Frank Oz Reveals Why He Misses The Muppets

Legendary Muppets performer Frank Oz spoke candidly with Yahoo about his departure from the beloved puppets, following a decorated career as a Muppet performer and voice actor. Oz, who worked closely with The Muppets creator Jim Henson, gave life to such cherished characters as Miss Piggy, Fozzie Bear, Animal, Sam the Eagle and Sesame Street fixtures Bert, Grover and Cookie Monster. Oz's time with the Muppets spanned three decades through the 1990s, until Oz distanced himself from the muppetational creatures following the death of Henson and the handing over of his company to his children. By 2002, Oz had departed completely.

Asked if the Muppets can continue without their original creators, Oz says it wouldn't be "fair" for the characters to bow out with their original performers.

"I had to give up my characters on Sesame Street, and I had to give them up because I had four kids, I had a directing career, and I couldn't say to Sesame Street, 'Listen, I don't want anybody touching my characters for the nine months or year and a half that I'm doing a movie,'" Oz said. "I just couldn't do that, you know? Wouldn't be fair. So I had to release them. And it hurt, because I still love 'em so much."

"And I've become a director, and I love it — but I love my characters," he continued. "And by the way, these are good friends of mine who do the characters, and they work really hard. But they can never be as good as me. Just like I could never be as good as them. If they did a character called Joe, and I took over, there's no way I could do Joe as good as them. Because Joe was in their hearts and their soul."

"They're doing their very best, and they really are trying to be true to the characters," Oz noted, "And they actually are. But because they're not inside me, they don't know the soul as much."

The characters can evolve and continue on without the people who do them, Oz said, but, "Will they be as good? No. Will they be as touching and soulful? No. But they will be as quotation marks 'good'? Yes, in my opinion."

Disney's 2011 The Muppets was a hit, but the Muppets' celebrated return to the big screen was followed by a 2014 sequel, Muppets Most Wanted, that failed to garner much love. A 2015 ABC "mockumentary," in the style of The Office, didn't fare any better: the series, criticized for it's edgier take on the characters, was cancelled after just 16 episodes following poor ratings.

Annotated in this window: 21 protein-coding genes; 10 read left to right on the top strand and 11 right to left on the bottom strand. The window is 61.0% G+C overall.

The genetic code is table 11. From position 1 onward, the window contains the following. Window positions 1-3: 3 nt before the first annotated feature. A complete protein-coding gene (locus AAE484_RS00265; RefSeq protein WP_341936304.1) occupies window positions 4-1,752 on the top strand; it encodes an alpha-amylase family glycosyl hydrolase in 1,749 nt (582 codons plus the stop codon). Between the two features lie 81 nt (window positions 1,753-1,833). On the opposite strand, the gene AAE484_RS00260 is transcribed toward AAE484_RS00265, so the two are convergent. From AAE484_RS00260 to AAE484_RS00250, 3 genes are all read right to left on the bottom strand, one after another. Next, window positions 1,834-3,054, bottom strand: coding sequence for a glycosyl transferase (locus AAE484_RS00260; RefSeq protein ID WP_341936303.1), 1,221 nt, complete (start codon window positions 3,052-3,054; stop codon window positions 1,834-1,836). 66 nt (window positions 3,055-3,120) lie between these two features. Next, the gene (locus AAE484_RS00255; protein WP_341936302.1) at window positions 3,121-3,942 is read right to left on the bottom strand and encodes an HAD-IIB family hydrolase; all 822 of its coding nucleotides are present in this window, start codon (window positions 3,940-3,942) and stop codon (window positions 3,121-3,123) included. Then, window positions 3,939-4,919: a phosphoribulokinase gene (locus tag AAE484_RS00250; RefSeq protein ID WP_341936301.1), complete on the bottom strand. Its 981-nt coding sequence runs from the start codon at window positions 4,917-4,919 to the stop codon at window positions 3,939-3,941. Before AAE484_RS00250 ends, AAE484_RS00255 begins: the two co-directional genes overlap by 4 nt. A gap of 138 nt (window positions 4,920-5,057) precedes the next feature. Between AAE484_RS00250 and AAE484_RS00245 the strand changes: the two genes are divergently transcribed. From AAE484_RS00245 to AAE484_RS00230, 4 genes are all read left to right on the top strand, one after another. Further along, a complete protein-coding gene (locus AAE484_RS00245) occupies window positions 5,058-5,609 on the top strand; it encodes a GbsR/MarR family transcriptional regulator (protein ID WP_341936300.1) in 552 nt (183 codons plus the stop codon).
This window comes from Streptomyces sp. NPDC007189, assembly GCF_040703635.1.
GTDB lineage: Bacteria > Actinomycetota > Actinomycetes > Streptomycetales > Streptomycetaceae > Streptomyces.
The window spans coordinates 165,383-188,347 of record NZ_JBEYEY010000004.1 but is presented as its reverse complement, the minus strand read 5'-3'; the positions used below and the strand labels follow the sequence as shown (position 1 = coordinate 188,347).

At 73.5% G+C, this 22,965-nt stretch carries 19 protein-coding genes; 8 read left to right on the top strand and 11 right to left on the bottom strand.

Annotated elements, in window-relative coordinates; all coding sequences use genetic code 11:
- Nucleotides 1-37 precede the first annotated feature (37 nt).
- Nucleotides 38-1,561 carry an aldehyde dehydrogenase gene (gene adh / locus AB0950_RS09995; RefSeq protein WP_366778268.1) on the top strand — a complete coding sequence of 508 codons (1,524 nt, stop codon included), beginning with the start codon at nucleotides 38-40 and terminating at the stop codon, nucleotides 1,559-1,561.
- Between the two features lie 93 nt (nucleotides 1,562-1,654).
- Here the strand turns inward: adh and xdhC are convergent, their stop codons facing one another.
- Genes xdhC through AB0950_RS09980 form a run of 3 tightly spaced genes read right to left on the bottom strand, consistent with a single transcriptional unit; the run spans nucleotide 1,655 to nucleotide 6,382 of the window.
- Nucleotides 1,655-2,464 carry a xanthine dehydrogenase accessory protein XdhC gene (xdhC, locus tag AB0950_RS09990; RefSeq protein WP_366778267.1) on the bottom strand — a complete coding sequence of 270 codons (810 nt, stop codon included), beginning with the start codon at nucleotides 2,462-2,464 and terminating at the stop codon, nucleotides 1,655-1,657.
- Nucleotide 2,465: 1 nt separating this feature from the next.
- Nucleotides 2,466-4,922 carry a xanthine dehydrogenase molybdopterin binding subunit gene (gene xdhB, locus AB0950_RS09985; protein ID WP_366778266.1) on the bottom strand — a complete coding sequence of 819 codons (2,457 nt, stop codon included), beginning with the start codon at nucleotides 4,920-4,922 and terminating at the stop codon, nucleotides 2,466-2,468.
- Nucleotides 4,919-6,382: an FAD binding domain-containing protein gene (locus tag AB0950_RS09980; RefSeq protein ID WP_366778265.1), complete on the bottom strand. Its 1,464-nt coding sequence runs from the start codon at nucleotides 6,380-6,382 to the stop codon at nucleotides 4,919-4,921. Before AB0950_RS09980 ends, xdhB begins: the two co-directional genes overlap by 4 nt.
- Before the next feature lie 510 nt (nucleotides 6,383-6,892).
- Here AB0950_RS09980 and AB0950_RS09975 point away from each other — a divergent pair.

"I think the answer is to go back and be true to who they are," Oz said about returning The Muppets to prominence. Oz made clear he wasn't putting down Disney, who purchased The Muppets in 2004. "I think Disney really, truly believes that they're doing the best they can."

"They truly love the Muppets," Oz said. "They really do. And they believe truly that they know how to handle it. But they actually don't know because they haven't been part of this for 30 years, and what's really strong about the Muppets is the people underneath the characters. That's what it's all about, not the characters."

Oz's fondness for his old friends is clear: he hopes they have a future. "There needs to be, because I think it's extraordinary the reaction around the world with the Muppets still," Oz concluded. "The affection is extraordinary."


In his directorial career, Oz steered Henson productions The Dark Crystal and The Muppets Take Manhattan, later tackling non-Muppet productions like Little Shop of Horrors and What About Bob? Oz also performed Jedi Master Yoda in Star Wars: Episode V The Empire Strikes Back, Star Wars: Episode VI Return of the Jedi and Star Wars: Episode I The Phantom Menace, later lending his voice to a digitally created Yoda in Star Wars: Episode II Attack of the Clones and Star Wars: Episode III Revenge of the Sith as well as various animated Star Wars productions.